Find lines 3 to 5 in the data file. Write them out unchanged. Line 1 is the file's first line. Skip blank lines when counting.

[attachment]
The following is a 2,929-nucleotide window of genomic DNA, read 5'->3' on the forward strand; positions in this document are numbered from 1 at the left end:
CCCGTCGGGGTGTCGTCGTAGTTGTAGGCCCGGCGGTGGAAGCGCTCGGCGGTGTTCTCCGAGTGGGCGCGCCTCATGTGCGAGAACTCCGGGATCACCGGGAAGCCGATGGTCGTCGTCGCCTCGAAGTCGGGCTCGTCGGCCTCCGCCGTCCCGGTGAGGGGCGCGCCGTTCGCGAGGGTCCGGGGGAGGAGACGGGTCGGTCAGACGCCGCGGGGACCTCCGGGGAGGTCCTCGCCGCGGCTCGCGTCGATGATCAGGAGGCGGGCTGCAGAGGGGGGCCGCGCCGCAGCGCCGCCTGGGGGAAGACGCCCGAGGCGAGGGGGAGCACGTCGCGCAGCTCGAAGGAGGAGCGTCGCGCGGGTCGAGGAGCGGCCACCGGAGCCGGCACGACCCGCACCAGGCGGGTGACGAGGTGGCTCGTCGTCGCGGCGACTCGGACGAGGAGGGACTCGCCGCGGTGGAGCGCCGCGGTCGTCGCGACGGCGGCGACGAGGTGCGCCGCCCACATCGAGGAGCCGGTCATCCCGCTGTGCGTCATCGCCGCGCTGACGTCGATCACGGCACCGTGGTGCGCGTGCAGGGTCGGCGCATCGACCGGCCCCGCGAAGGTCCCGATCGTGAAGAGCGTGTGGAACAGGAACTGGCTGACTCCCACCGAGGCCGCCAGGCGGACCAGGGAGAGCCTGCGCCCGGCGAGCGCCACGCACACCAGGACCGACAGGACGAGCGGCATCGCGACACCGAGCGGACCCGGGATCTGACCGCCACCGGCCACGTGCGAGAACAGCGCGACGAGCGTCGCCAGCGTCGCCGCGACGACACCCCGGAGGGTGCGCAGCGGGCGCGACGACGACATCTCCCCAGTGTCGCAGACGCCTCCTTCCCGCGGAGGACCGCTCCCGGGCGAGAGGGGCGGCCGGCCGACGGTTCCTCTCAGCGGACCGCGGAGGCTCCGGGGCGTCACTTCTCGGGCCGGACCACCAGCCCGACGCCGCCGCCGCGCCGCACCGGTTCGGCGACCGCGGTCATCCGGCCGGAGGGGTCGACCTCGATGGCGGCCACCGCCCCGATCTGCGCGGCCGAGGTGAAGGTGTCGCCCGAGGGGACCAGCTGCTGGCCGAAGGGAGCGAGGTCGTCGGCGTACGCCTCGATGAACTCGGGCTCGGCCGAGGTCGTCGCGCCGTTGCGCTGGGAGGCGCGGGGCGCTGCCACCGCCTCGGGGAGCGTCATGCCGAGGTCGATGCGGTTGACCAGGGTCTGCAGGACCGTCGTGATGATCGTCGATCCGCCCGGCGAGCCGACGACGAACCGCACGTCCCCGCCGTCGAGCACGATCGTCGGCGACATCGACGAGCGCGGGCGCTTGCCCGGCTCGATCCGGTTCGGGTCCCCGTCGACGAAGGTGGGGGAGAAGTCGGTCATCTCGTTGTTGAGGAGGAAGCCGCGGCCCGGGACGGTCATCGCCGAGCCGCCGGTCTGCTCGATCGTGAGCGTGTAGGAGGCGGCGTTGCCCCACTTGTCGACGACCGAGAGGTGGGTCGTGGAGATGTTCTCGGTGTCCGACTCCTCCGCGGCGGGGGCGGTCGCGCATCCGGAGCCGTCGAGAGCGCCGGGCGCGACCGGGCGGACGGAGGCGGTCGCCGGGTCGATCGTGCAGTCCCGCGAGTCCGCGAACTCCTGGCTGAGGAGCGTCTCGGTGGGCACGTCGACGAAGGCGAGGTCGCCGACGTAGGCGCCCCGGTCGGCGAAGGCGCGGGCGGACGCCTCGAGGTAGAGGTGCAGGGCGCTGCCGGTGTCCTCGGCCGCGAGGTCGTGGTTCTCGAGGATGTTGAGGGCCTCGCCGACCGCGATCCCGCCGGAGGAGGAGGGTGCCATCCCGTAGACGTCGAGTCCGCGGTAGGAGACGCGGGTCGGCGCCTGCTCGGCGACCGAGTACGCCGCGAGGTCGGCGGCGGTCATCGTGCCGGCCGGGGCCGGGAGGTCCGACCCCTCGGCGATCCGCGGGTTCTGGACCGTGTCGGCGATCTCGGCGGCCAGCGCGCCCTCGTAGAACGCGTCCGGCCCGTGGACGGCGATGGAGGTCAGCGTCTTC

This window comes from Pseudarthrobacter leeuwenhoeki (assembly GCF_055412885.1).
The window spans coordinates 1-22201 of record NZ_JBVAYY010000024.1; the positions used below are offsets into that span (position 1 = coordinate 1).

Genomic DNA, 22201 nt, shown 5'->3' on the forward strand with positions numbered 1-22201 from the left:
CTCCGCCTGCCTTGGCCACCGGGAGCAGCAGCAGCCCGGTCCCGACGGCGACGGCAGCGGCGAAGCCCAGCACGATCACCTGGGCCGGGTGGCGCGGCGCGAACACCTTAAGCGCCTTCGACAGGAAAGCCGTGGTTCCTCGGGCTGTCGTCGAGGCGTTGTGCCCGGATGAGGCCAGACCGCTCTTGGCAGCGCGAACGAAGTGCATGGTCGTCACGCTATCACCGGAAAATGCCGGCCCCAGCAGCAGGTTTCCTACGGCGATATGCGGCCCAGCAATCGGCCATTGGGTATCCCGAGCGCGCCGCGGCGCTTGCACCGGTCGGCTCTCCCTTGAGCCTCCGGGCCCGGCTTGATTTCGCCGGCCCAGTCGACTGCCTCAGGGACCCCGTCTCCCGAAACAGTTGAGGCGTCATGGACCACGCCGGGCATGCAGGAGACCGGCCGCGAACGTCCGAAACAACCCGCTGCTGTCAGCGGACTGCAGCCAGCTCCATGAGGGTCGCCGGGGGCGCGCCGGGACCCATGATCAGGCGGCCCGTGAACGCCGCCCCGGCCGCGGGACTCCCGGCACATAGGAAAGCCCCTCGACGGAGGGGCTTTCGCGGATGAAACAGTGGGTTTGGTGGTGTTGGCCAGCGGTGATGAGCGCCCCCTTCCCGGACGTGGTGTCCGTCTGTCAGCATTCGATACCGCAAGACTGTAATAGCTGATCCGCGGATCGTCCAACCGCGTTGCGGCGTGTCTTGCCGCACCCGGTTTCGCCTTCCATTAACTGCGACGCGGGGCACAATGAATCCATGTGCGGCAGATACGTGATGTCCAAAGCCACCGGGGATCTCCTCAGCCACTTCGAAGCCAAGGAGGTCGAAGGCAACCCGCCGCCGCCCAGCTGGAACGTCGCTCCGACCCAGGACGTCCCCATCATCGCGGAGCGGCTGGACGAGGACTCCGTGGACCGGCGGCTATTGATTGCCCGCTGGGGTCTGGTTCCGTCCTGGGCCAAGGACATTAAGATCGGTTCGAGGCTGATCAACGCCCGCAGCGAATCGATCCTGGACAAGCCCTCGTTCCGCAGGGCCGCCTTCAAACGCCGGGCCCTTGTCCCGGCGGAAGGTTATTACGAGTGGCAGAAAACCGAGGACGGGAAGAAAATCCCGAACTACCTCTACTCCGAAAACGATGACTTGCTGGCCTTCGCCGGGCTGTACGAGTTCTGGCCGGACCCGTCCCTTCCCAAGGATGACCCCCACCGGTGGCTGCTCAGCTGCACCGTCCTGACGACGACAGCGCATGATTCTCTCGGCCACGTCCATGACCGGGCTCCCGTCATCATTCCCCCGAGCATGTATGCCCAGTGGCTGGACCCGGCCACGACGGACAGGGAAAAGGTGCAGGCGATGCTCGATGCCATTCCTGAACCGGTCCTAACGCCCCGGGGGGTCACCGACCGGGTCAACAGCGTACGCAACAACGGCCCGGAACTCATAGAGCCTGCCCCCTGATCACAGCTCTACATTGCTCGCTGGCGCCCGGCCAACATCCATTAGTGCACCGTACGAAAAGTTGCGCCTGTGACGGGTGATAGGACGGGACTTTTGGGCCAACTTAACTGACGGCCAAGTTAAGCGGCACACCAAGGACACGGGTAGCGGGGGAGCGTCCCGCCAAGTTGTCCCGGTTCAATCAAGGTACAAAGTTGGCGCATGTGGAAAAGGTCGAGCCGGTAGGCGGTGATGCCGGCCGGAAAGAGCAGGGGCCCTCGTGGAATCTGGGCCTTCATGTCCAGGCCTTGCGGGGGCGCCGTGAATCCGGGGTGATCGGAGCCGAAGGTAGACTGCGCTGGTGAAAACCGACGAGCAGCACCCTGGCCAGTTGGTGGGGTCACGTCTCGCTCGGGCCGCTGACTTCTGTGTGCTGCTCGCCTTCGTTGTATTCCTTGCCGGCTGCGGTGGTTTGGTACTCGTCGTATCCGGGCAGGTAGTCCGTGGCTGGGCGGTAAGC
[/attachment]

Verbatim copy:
This window comes from Pseudarthrobacter leeuwenhoeki (assembly GCF_055412885.1).
The window spans coordinates 1-22201 of record NZ_JBVAYY010000024.1; the positions used below are offsets into that span (position 1 = coordinate 1).

Genomic DNA, 22201 nt, shown 5'->3' on the forward strand with positions numbered 1-22201 from the left: